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Articles Tagged:

root

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[SuperWIN] SuperSU and TWRP play nice together on the Pixels

The Pixel smartphones' new partition system and boot images have been a hot mess for developers and tinkerers who like to push their devices beyond the specs written on the shipping box. But even though this has slowed down the release of custom recoveries and other mods, it hasn't completely stopped our beloved enterprising developers who probably thought of the whole situation as a nice challenge instead of an unsurmountable obstacle.

Just yesterday, Ethan Yonker (Dees Troy) released an early alpha of custom recovery TWRP for the Pixel devices, but that created a problem for those who were using the boot-to-root images made by Chainfire for the Pixels.

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Open GApps launches its own app for quick and easy Google Apps package downloads [APK Download]

If you're involved in the world of custom ROMs, there's little chance you haven't heard of the Open GApps Project. As of late, Open GApps has been the go-to site for downloading Google Apps packages. It's not hard to understand why; the site is pretty and easy to use, and the packages, which come in nine sizes and variations, are always up to date. Now, the guys behind Open GApps have taken the stuff that makes their site so great and infused it into a new Android app.

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Chainfire releases a systemless root method for the Pixel and Pixel XL

The Google Pixel phones' development has had a big week; just a few days ago, the Verizon and EE variants had their bootloaders unlocked. Now, Chainfire, the famed developer of SuperSU and FlashFire, has debuted a systemless root method for the Pixels.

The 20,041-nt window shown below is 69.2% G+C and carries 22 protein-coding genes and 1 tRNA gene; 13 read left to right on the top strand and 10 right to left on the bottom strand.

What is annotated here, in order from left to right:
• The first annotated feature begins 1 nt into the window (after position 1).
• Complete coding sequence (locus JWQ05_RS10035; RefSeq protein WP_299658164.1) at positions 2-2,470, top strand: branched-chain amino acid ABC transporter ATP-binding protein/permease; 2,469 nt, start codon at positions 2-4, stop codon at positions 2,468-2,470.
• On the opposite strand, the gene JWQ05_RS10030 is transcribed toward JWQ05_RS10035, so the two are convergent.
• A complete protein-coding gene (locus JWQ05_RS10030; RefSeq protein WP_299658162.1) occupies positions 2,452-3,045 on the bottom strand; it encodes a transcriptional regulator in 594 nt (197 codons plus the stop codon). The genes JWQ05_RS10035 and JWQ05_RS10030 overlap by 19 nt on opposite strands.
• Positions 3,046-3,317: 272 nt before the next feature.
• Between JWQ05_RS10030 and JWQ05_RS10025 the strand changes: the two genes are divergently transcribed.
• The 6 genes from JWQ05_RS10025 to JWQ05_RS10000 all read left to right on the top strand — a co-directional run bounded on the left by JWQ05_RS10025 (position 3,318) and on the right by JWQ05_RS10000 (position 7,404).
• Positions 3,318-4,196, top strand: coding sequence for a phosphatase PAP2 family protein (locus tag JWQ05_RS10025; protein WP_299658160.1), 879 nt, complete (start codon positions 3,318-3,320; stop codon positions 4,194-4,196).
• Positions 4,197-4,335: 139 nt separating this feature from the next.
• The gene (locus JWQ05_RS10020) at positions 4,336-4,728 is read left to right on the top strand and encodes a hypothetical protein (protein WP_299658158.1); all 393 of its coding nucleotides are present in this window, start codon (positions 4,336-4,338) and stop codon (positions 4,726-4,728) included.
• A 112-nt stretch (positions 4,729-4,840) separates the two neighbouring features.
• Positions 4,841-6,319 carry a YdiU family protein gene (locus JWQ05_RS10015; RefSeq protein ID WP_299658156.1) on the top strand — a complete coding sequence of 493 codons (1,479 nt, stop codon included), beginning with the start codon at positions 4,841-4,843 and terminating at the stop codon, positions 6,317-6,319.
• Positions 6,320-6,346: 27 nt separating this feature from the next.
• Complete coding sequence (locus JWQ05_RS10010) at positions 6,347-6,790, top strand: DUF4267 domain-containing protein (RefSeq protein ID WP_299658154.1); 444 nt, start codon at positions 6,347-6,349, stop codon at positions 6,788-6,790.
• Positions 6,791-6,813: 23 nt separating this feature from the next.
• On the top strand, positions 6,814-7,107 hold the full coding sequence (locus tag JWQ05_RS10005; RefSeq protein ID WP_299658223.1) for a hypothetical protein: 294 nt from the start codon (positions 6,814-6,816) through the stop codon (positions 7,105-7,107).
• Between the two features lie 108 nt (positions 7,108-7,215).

Due to the Pixels' odd partition structure (two system, two boot, two vendor, zero recovery, and zero cache partitions), Chainfire's root method required a bit of re-engineering. It's pretty impressive how quickly he was able to do this, but we'd expect no less from him.

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Unlock the bootloader on Pixel phones from Verizon and EE with dePixel8 by beaups and jcase [Hurry]

For years, Google's Nexus line could be counted on for one thing, an unlockable bootloader. While carriers have occasionally had limited freedom to defile customize certain models sold through their service, owners were at least free to either modify the stock software or completely replace it with custom builds.

It goes without saying people were more than a little disheartened to learn Google's second attempt to team up with US carrier Verizon lead to yet another disappointing result: the Google Pixels sold through VZW have non-unlockable bootloaders. In fact, there are at least two carriers selling non-unlockable Pixels. The other is EE Limited (formerly Everything Everywhere) in the UK.

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AndroidN-ify Xposed module brings Google Assistant to Marshmallow devices

Bless you, Xposed Framework. Thou art the last refuge of power users whose hardware has been forsaken by manufacturer and ROM developer alike. The root-enabled tool has a new module that back-ports a bunch of Android Nougat features to earlier versions of the OS. It's called AndroidN-ify, and the latest update includes a tweak that exposes Google's fancy new voice-controlled Assistant search tool to users on Android 6.0. An earlier build.prop tweak allowed Android 7.0 users to try Assistant on non-Pixel phones, which won't be officially supported when the new hardware launches.